Luther and Erasmus: Luther’s Background (P2)

This post is part of our ongoing series comparing Martin Luther and Erasmus of Rotterdam’s perspectives on scripture, canon, and authority during the Age of Theological Reformations.
Martin Luther

Martin Luther

Though his hermeneutic of interpretation was primarily driven by his doctrine of justification by faith alone, Luther also employed additional hermeneutical concerns in his understanding of scripture (Soulen, 115). Luther never advocated an individualistic or isolated reading of the scriptures; indeed, scripture, faith, and community all evidenced a practical influence within his churches (Lohse, 188). But against the community of scholasticism and its detailed glosses and commentaries, Luther argued that scripture was “most easy to understand, most clear, its own interpreter, testing, judging and illuminating everything by everything” (Lohse, 190). By this line of thinking, Luther advocated a literal sense of scriptural interpretation, with scripture functioning as its own clear interpreter. In this position Luther argued both against the hierarchical interpretative method of magisterial Rome as well as the spiritualizing fanatics who emphasized the Spirit over the scriptures (Lohse, 190). Because of the understanding of the clearness of the scriptures and the idea that the gospel represented a unique portion of the scriptures, Luther tended to emphasize the portions of the canon that clearly represented his central interpretive concerns, namely justification by faith alone (Soulen, 119).

In reviewing the works of Luther, one tends to find a great number of references to the Gospel According to John and Paul’s Epistles to Galatia and Rome (Soulen, 119). Another implication of this understanding, however, was Luther’s willingness to question the authority and canonicity of the writings that did not clearly proclaim the doctrine of justification by faith alone, such as the “epistle of straw” James (Soulen, 119). This tendency of Luther’s was so strong that in his German Bible he relegated the Epistle to the Hebrews, the Epistle of James, the Epistle of Jude, and the Apocalypse of St. John to an “unnumbered” appendix section, in a very pointed way separating them from the rest of the New Testament writings (Soulen, 119-20).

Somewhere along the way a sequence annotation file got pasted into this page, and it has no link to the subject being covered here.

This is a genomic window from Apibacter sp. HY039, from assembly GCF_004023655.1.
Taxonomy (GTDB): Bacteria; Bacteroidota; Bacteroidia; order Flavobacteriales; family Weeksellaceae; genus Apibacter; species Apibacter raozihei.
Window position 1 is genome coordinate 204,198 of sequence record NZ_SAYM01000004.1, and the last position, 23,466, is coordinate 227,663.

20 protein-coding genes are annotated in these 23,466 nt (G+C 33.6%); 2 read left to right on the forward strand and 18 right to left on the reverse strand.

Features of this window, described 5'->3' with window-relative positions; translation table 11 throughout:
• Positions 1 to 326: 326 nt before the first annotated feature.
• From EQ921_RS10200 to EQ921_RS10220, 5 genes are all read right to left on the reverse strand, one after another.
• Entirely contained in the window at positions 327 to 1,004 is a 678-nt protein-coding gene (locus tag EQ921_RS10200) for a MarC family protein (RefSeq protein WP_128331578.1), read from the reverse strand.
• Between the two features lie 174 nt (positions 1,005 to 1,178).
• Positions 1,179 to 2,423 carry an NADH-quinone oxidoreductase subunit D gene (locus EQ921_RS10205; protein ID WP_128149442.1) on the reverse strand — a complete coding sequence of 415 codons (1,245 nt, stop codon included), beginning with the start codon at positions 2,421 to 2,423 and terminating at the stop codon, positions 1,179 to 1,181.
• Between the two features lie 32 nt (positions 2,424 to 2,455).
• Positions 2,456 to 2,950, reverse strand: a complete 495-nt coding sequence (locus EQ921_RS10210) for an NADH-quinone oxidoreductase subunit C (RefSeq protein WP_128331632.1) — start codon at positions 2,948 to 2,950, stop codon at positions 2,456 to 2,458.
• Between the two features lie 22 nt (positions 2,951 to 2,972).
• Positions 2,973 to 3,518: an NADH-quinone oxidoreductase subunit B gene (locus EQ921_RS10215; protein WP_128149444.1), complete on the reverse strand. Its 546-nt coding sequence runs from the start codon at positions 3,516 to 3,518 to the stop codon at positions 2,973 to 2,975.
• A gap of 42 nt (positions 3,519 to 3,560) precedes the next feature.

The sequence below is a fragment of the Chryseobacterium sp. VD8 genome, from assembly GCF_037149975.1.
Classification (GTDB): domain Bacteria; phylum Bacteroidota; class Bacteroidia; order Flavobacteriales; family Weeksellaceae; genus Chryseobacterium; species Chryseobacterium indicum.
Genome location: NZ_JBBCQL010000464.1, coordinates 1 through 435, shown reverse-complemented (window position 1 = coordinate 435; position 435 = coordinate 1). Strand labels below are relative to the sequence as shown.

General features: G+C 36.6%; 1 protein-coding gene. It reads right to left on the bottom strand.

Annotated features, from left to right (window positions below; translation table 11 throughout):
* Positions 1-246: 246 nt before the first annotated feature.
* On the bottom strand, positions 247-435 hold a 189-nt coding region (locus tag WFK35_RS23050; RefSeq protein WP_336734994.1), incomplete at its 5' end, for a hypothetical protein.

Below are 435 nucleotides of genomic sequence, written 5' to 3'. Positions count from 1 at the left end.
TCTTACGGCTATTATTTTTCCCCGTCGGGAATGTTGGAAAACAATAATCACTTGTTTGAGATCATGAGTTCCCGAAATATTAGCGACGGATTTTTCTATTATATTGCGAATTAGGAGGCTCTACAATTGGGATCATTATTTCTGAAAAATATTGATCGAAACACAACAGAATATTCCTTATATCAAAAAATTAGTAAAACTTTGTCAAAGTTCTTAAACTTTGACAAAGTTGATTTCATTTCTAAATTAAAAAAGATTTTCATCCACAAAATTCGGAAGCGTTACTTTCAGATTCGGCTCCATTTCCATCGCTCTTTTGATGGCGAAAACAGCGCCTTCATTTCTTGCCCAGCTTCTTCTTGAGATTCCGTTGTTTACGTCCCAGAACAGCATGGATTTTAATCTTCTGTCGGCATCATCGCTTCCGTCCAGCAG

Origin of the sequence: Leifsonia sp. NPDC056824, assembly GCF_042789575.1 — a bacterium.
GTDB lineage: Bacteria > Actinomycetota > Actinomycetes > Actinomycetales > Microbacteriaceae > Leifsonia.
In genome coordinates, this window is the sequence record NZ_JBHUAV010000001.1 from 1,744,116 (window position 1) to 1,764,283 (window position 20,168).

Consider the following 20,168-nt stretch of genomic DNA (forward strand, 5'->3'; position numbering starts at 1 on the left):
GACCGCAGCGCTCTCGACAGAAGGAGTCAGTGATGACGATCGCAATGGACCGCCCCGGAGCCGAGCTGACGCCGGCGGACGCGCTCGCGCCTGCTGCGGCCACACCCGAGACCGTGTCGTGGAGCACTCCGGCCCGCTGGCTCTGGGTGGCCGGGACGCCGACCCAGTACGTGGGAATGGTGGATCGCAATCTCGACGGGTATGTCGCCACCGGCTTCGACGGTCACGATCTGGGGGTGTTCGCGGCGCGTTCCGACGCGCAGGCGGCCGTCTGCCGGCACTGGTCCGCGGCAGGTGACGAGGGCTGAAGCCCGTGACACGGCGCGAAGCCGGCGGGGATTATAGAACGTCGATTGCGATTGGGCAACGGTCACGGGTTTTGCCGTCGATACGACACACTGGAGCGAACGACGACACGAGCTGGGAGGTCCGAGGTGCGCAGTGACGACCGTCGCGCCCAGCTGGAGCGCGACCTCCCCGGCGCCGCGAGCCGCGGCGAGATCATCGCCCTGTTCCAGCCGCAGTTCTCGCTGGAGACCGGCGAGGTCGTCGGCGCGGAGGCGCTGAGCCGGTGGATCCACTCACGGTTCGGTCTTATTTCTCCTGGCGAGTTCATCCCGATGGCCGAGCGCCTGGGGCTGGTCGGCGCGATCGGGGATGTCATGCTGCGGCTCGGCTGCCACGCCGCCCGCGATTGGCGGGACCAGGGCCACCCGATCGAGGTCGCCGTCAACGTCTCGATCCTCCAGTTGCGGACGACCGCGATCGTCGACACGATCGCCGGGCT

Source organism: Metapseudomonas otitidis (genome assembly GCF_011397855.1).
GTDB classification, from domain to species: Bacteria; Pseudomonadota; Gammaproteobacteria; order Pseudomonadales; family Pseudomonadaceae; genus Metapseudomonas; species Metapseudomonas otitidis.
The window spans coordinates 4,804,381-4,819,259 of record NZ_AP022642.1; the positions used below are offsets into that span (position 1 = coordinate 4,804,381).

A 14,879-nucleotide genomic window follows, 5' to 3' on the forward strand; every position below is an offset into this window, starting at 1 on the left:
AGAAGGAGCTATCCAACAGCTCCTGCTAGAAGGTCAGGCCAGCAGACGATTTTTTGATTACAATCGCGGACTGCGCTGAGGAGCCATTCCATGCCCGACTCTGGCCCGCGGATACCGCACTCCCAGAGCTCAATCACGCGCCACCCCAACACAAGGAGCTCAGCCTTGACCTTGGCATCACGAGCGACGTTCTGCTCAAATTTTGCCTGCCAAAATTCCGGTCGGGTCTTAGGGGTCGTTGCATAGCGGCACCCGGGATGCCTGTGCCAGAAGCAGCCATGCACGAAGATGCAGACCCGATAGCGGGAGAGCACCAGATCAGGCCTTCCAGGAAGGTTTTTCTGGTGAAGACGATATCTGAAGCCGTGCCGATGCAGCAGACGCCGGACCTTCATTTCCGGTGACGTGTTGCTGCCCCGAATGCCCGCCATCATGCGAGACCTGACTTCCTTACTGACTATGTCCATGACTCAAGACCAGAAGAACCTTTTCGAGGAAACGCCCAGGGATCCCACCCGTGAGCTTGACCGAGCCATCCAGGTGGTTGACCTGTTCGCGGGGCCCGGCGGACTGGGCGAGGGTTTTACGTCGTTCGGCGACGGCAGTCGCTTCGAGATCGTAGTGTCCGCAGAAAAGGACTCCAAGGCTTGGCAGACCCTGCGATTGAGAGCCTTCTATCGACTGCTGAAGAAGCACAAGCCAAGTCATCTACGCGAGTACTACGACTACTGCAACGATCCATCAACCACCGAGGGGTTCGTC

To briefly summarize Luther’s wider perspective on scripture, canon, and authority before turning to his perspective in De Servo Arbitrio, it remains clear that Luther placed a great emphasis the doctrine of justification by faith. While the young Luther accepted the traditional allegorical interpretive method of the Church and the writings and philosophical perspectives of church tradition, the Luther shaped by conflict with Rome developed a strong hermeneutic of sola scriptura. Within the interpretation of the scriptures, Luther emphasized those portions clearly demonstrating the Gospel, namely the centrality of justification by faith. Within his own writings and translation of the German Bible, he privileged certain writings based on the hermeneutic of justification by faith, favoring the Gospel of John, Romans, and Galatians while denigrating James, Jude, Hebrews, and the Apocalypse. Therefore for Luther the writings of the Christian canon, especially those within the paradigm of Gospel found in the New Testament that clearly proclaimed justification by faith in Christ alone were the ultimate sources of authority for the church.

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